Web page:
Gotcha! Sorry for the confusion, I've been staring at this stuff for too long... Thanks again for the help :) I guess I should've worked out the time it would take dark energy to drive it to 0

    *on a side note, what do you mean by "time constant"? I think that was causing a lot of my confusion. If you just remove the word constant I read it as I think you meant it
     
  9. Jun 5, 2015 #8

    PeterDonis

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    The time constant ##\tau## in the exponential ##e^{-t / \tau}##, i.e., the time it takes for whatever is exponentially getting smaller to decrease in magnitude by a factor of ##1 / e##.
     
  10. Jun 6, 2015 #9
    Yea sorry, after getting some sleep I realized what you meant :)
     
  11. Jun 6, 2015 #10
    Hey Peter, one more question. I did the math and for a universe dominated by the cosmological constant,
    [itex]\Omega^{-1}-1 \sim e^{-2t\sqrt{\Lambda/3}}[/itex]
    Which given the measured value of [itex]\Lambda\sim10^{-122}[/itex] in Planck units, produces a time scale of τ~15 billion years which is shockingly close to the age of the universe. I get that this only applies to a universe that's been dominated by dark matter for that long (which we don't think is the case here), and would probably need a few multiples of τ to drive Ω to 1 depending on its initial value. However, I got the impression from your replies that the time scale for dark energy to drive the universe for its critical density was orders of magnitude away from the age of the universe.

    Did I screw something up here? Because it seems plausible that some modification of the ΛCDM model (especially if you remove inflation, which is so critical to its success) could extend the dark energy dominated period and the age of the universe by a factor of about 1-10. So I'm finding it hard to make a solid argument that the flatness problem is actually a catastrophic problem for a universe without inflation...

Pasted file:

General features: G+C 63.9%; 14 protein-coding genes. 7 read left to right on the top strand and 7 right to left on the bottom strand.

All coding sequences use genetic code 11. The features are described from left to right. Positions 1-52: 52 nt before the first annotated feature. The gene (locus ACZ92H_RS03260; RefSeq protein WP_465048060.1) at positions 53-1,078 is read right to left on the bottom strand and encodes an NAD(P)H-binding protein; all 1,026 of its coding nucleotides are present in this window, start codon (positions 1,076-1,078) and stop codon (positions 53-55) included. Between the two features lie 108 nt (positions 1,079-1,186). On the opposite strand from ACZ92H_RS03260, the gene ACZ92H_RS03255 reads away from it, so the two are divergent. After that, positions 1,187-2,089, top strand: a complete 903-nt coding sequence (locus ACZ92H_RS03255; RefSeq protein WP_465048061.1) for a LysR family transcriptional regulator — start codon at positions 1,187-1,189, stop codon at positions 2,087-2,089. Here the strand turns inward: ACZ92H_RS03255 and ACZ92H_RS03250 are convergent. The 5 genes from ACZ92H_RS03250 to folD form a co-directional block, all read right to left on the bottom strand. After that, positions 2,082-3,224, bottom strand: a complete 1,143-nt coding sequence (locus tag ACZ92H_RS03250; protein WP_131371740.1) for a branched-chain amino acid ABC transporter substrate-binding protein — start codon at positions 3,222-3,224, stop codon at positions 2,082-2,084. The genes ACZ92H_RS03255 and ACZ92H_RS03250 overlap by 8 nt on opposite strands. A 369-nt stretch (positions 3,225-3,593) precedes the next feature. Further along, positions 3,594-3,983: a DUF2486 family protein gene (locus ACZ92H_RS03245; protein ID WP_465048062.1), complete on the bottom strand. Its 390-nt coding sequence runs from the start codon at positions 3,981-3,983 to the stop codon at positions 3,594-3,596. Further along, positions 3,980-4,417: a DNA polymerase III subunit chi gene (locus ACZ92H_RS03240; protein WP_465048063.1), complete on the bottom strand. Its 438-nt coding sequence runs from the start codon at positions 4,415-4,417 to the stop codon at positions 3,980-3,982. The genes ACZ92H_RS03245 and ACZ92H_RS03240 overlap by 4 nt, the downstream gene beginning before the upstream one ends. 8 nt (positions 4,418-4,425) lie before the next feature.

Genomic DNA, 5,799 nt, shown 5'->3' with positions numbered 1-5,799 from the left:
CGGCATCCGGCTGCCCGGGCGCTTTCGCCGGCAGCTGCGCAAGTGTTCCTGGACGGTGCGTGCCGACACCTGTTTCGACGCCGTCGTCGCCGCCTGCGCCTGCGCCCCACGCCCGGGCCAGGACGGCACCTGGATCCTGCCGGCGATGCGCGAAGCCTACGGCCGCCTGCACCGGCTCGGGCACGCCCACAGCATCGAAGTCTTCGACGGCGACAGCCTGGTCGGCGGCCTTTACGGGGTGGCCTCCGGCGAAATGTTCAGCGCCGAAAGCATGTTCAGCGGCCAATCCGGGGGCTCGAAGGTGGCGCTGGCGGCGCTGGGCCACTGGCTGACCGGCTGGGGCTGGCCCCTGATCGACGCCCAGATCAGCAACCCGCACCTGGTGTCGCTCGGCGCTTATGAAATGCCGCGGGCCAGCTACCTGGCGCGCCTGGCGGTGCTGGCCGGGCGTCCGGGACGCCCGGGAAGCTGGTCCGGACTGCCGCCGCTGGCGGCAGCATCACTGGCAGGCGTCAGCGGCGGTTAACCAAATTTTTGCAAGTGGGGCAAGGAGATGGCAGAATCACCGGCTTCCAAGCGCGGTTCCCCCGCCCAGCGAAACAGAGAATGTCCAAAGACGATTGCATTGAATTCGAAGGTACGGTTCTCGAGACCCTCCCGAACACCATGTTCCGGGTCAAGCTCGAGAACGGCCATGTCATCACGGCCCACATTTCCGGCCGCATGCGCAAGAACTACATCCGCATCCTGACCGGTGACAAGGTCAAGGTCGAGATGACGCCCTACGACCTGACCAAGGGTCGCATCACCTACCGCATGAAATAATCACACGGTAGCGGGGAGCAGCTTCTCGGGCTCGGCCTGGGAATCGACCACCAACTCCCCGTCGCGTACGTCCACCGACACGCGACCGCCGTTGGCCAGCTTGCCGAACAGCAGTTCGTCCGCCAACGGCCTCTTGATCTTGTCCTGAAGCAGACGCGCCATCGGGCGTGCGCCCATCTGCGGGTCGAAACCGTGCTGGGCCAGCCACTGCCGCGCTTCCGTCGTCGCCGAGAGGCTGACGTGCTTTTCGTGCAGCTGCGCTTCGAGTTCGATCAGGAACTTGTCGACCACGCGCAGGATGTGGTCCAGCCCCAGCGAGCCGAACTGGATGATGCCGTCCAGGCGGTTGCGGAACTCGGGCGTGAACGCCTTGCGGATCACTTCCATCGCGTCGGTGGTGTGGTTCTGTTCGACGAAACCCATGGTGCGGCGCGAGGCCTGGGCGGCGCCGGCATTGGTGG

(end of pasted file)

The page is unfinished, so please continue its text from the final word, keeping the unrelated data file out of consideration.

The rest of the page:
*edit* actually, I just realized it would take about 4τ to get the number to 1% of its initial value. Since we know it is 1.00 to within around 1% that does make it a lot more difficult to explain a dark energy cause (it would have had to been very close to 1 at the time dark energy took over). It still bugs me that it's the same order of magnitude though...
     
    Last edited: Jun 6, 2015
  12. Jun 6, 2015 #11

    PeterDonis

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    ##\tau## based on the current dark energy density should be around 17 billion years (marcus has a number of threads going in Cosmology discussing this value and what it means), but remember that that is just the time for the quantity to decrease in value by a factor of ##1 / e##. How many factors of ##1 / e## would it take to reduce the value to something undetectably different from zero? Obviously that depends on where the value started, i.e,. how different from the critical density the actual density could get during radiation-dominated or matter-dominated phases that were not preceded by inflation. We don't really have any good way of estimating that that I'm aware of, since it should depend fairly sensitively on our assumption about initial conditions.

    However, you can approach this question from the opposite direction: given the known time constant (about 17 billion years) and the known length of time during which the universe has been dark energy dominated (only a few billion years), how close to critical would the density have had to be at the start of the dark energy dominated era in order for ##\Omega - 1## to be undetectably different from zero now. The answer is, basically, still undetectably different from zero (since you are multiplying an undetectably different from zero value now by a factor of less than ##e##, i.e,. a factor of order unity). And since we know that ##\Omega - 1## should increase, not decrease, during the radiation and matter dominated eras, that tells us that ##\Omega - 1## at the beginning of those eras must also have been undetectably different from zero. Which is, of course, just the flatness problem: how did it get that way?

    Yes, which means the dark energy dominated era would have had to last at least 17x4 = 68 billion years, whereas it has actually lasted less than one-tenth of that. So my "many orders of magnitude" was an overstatement, yes; but it's still a significant difference.